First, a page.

The fate of food in the digestive tract
The digestive tract is an extraordinary tool for transforming matter. As it is highly compact and adaptable, it ensures the transformation of ingested foods into nutrients that can be absorbed by our digestive mucosa through mechanical, chemical, biochemical and biological processes. INRA currently possesses a combination of knowledge and tools that make it possible to integrate all of these events to create an in silico model of the fate of food in the digestive tract.
General aim of the programme
What is the role of the "structure" of a food at different scales, on the availability kinetics of "molecules of interest" during digestion, and what are their effects on humans?
The breakdown/re-assembly mechanisms of food matrices and of their constituents in the digestive tract, associated with the physiological effects of target molecules of interest.
Thematic structuring into three axes, integrating modelling: the matrix and the physiological targets of food; breakdown/re-assembly; tool development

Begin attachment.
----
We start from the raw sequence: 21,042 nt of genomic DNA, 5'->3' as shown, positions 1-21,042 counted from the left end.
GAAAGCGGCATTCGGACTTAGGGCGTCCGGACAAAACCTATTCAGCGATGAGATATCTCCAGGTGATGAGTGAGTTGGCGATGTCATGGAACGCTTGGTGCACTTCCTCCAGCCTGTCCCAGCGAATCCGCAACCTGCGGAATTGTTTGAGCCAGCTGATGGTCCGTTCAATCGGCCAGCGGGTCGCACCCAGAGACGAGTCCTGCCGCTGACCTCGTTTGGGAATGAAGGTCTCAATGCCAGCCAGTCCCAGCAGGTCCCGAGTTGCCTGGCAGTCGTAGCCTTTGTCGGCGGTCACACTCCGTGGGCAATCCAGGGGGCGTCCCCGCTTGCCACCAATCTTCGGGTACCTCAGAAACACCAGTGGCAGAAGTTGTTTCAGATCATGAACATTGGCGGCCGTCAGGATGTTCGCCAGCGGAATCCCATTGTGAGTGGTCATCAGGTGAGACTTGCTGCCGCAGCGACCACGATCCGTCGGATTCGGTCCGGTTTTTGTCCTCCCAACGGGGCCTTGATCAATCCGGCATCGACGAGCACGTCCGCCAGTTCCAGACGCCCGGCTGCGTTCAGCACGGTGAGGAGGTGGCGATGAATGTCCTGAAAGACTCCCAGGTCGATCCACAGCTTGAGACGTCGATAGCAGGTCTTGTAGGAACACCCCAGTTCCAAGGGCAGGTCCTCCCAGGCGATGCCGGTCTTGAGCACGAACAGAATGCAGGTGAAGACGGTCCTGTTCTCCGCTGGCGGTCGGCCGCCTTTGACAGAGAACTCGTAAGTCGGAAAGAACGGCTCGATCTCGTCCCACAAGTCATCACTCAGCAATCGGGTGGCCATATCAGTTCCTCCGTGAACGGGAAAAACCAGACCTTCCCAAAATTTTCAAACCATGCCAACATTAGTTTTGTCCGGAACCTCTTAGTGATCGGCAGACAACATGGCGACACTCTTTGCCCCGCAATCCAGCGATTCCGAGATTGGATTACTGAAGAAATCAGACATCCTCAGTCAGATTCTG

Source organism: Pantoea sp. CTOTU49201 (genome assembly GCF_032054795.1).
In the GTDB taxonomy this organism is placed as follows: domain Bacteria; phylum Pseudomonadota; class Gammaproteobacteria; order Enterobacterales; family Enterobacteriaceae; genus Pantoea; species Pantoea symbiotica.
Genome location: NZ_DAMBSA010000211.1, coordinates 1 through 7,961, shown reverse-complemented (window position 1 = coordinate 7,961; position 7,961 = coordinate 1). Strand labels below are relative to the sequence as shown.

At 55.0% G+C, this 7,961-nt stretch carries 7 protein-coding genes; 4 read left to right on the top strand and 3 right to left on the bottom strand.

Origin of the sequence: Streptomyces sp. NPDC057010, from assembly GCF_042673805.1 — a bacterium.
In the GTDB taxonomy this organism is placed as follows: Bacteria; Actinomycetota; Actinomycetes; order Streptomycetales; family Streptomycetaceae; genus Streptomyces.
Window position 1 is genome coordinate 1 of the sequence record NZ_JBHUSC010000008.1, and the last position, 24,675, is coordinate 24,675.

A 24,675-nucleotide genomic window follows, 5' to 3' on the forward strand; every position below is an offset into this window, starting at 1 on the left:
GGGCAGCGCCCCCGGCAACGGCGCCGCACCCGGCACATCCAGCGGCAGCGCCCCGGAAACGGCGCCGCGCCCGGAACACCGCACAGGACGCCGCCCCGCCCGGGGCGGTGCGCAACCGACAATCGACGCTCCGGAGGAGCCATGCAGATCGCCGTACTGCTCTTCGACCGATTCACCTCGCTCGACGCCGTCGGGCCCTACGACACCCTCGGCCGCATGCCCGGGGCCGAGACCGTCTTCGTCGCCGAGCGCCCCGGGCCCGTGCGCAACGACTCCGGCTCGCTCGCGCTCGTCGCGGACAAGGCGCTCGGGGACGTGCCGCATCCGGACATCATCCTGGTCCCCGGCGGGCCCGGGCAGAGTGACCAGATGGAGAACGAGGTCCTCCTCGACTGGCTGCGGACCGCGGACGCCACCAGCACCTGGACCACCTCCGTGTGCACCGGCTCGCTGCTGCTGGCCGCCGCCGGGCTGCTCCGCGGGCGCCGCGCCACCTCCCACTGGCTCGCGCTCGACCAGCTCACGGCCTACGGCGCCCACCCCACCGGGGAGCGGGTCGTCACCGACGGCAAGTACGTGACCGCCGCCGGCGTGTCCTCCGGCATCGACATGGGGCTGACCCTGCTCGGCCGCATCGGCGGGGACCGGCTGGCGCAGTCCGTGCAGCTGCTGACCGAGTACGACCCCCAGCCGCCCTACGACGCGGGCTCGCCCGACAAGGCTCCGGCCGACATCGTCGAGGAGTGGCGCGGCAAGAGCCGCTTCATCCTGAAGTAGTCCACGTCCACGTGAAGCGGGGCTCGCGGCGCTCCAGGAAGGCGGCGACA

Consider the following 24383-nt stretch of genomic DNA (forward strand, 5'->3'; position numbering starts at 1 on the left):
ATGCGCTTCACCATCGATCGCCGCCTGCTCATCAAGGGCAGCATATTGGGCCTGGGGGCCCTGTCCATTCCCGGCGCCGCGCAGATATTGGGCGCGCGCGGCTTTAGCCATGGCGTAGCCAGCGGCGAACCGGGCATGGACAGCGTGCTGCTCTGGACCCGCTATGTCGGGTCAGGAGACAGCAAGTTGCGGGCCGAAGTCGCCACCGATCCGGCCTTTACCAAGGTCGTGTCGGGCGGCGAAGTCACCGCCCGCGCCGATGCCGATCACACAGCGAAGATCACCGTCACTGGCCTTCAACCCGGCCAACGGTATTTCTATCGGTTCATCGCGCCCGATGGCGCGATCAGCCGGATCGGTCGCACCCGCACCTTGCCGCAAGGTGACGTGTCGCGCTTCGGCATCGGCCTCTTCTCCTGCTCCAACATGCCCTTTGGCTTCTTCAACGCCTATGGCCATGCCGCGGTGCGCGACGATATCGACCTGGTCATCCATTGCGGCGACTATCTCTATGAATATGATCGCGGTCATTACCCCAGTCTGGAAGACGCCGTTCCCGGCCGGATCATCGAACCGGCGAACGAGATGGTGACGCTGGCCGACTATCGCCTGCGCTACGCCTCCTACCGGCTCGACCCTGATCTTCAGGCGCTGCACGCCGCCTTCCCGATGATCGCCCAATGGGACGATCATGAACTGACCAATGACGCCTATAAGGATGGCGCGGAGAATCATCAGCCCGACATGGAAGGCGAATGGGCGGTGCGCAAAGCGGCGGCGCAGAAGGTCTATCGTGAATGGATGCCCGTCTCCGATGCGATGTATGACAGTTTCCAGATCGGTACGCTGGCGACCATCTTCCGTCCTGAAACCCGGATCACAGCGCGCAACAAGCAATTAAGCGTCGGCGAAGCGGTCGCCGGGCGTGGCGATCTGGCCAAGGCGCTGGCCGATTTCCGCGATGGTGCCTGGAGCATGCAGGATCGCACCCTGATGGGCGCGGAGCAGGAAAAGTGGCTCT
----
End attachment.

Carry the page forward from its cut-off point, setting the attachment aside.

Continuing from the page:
Objectives by thematic axis
• Axis 1: Food matrices and physiological targets
How to structure a food in order to increase its sensory and nutritional properties?
Exploring structure effects through "data mining" and enriching the "food" database
• Axis 2: Breakdown of food in the digestive tract
What are the effects of food composition/structure on the kinetics of food bolus formation and digestion? Can they be modelled/predicted?
Priority 2: From what exists towards more complexity (model food vs. complex food/food intake)
Priority 3: Understanding the food/microbiota relationship. What is the role of the food (protective vs. selective) in the adaptation of the ecosystem to the host?
• Axis 3: Tool development
What methods and tools should be shared to monitor bioactive molecules in digestates and to identify "key" mechanisms?
Priority 4: Evolution over space and time: Enzymatic kinetics in a heterogeneous environment.
Obtaining efficient tools: sensors, imagery, analytical techniques, digestors and databases
26 July 2011
14 September 2012
Contact: Programme coordinators
Science and Technology of Milk and Egg INRA - AgroCampus Ouest
Food Process Engineering & Microbiology INRA - AgroParisTech